“Sweden is very obviously a thriving film culture at the moment - also our audiences have a lot of interest in Scandinavian cinema in general and Swedish cinema in particular,” said artistic director Chris Fujiwara (photo), of the Edinburgh International Film Festival, which will this year focus on Swedish cinema.
“What I find interesting in some of the best recent Swedish films is a desire to look clearly and critically at Swedish society, to see things without illusions and without sentimentality and also in a broad and complete way, to examine how different forces in society work with or against each other to acknowledge problems.”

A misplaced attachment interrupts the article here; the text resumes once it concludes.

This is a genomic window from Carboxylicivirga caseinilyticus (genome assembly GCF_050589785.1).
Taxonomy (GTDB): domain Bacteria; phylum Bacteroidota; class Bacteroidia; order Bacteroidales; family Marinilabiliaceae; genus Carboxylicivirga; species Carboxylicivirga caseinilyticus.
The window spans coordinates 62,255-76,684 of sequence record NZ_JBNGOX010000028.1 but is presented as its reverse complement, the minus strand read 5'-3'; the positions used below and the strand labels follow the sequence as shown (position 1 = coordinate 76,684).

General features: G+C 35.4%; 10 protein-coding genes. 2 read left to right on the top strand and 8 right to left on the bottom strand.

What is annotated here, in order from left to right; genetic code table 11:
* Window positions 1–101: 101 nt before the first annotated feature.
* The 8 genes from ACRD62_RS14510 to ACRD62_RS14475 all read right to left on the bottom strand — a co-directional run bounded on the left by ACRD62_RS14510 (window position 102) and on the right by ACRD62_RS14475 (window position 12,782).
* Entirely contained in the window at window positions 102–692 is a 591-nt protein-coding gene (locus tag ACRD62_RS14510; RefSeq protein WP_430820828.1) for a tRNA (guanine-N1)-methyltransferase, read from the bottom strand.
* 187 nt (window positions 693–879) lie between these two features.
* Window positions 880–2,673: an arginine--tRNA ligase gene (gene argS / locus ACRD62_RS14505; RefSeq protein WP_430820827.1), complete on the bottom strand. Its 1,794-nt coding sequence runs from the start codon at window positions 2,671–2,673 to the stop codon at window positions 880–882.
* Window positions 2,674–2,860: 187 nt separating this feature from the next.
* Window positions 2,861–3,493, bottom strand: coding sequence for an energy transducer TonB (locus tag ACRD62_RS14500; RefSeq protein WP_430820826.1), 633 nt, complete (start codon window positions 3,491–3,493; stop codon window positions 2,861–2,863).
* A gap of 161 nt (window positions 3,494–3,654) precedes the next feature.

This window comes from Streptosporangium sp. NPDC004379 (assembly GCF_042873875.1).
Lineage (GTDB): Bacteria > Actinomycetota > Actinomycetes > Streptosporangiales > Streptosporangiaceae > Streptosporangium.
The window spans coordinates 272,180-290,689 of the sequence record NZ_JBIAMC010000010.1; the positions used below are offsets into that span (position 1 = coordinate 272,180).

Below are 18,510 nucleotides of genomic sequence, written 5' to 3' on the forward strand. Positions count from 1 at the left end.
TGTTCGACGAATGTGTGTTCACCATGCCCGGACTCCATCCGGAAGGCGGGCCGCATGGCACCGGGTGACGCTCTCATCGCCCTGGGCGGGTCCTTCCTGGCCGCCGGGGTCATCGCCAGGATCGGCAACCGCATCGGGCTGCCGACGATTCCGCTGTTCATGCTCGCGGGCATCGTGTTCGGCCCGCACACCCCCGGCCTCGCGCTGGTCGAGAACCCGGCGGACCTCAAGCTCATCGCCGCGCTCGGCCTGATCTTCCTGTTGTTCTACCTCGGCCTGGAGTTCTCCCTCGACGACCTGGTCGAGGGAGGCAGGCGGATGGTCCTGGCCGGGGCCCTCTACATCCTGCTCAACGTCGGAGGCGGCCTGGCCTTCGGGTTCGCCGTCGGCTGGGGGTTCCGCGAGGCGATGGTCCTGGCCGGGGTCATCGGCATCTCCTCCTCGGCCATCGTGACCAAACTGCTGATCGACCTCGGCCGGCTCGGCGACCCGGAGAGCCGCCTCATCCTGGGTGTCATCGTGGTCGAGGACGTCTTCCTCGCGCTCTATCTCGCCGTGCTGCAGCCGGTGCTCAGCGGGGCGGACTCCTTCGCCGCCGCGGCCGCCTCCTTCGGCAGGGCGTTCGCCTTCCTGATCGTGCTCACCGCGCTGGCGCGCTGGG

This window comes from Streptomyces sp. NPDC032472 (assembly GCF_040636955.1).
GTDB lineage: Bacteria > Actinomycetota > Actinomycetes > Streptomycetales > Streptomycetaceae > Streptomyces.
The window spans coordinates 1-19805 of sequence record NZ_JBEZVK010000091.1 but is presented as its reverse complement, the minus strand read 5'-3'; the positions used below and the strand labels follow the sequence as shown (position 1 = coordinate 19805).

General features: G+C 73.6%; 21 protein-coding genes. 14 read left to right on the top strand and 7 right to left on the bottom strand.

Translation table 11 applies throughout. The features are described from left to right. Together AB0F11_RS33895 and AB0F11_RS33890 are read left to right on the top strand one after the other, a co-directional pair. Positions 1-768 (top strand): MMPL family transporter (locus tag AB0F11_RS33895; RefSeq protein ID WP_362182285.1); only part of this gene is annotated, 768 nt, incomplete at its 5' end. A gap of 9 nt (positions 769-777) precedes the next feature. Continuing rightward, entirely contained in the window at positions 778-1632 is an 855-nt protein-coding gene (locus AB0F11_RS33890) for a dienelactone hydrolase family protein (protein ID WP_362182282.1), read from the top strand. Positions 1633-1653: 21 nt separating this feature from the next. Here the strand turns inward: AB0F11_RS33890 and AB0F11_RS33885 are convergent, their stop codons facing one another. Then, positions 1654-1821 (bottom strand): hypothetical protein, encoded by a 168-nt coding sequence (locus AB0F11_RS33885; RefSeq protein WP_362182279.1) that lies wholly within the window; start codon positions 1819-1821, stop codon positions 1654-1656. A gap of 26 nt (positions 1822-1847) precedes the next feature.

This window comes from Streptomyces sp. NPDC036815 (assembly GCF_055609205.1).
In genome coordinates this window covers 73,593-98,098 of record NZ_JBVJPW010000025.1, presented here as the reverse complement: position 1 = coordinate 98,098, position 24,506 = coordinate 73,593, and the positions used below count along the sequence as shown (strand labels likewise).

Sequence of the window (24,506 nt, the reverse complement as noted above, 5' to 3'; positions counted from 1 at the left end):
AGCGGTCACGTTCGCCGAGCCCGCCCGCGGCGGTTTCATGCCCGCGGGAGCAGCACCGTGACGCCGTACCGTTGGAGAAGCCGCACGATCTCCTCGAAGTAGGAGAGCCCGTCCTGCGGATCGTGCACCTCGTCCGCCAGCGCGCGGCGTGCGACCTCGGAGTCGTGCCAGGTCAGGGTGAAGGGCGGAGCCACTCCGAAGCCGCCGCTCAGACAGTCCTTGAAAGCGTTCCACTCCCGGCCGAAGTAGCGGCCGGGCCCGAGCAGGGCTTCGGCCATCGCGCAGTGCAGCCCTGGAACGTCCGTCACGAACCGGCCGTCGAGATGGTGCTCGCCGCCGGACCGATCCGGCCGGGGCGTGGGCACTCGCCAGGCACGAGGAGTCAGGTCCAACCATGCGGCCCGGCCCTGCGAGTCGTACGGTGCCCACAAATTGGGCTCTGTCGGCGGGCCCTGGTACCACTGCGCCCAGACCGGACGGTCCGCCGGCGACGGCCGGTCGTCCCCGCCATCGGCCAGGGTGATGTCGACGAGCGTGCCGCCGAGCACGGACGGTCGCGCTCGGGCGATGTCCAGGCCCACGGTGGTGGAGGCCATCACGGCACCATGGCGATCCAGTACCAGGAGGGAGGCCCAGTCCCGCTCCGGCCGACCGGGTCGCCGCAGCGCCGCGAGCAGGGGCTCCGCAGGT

For the festival unspooling between June 19-30, Fujiwara has selected a programme of a Swedish classic, five features and seven shorts – the new films will all have UK premieres. Two of them, Mikael Marcimain's Call Girl and Måns Månsson's feature debut, Hassel – Privatspanarna (pictured), are centred around the late Swedish prime minister Olof Palme, who was assassinated in 1986.
Inspired by the Swedish brothel scandal in the late 1970s, Call Girl originally included a scene where a prime minister who may resemble Palme buying sex from an under-age girl – to avoid a deffamation case, the producers agreed with the Palme family to cut it. Månsson follows a retired police detective who is desperate to get his hands on the €7.5 million reward for finding Palme's murderer.
Månsson will be in Edinburgh with his film, as will scriptwriter Karin Arrhenius for Fredrik Edfeld's father-daughter drama Faro, and Karzan Kader for Bekas. The feature line-up is concluded by Mia Engberg's experimental documentary Belleville Baby – and a silent-cum-orchestra Mauritz Stiller's Sir Arne's Treasure (1919).
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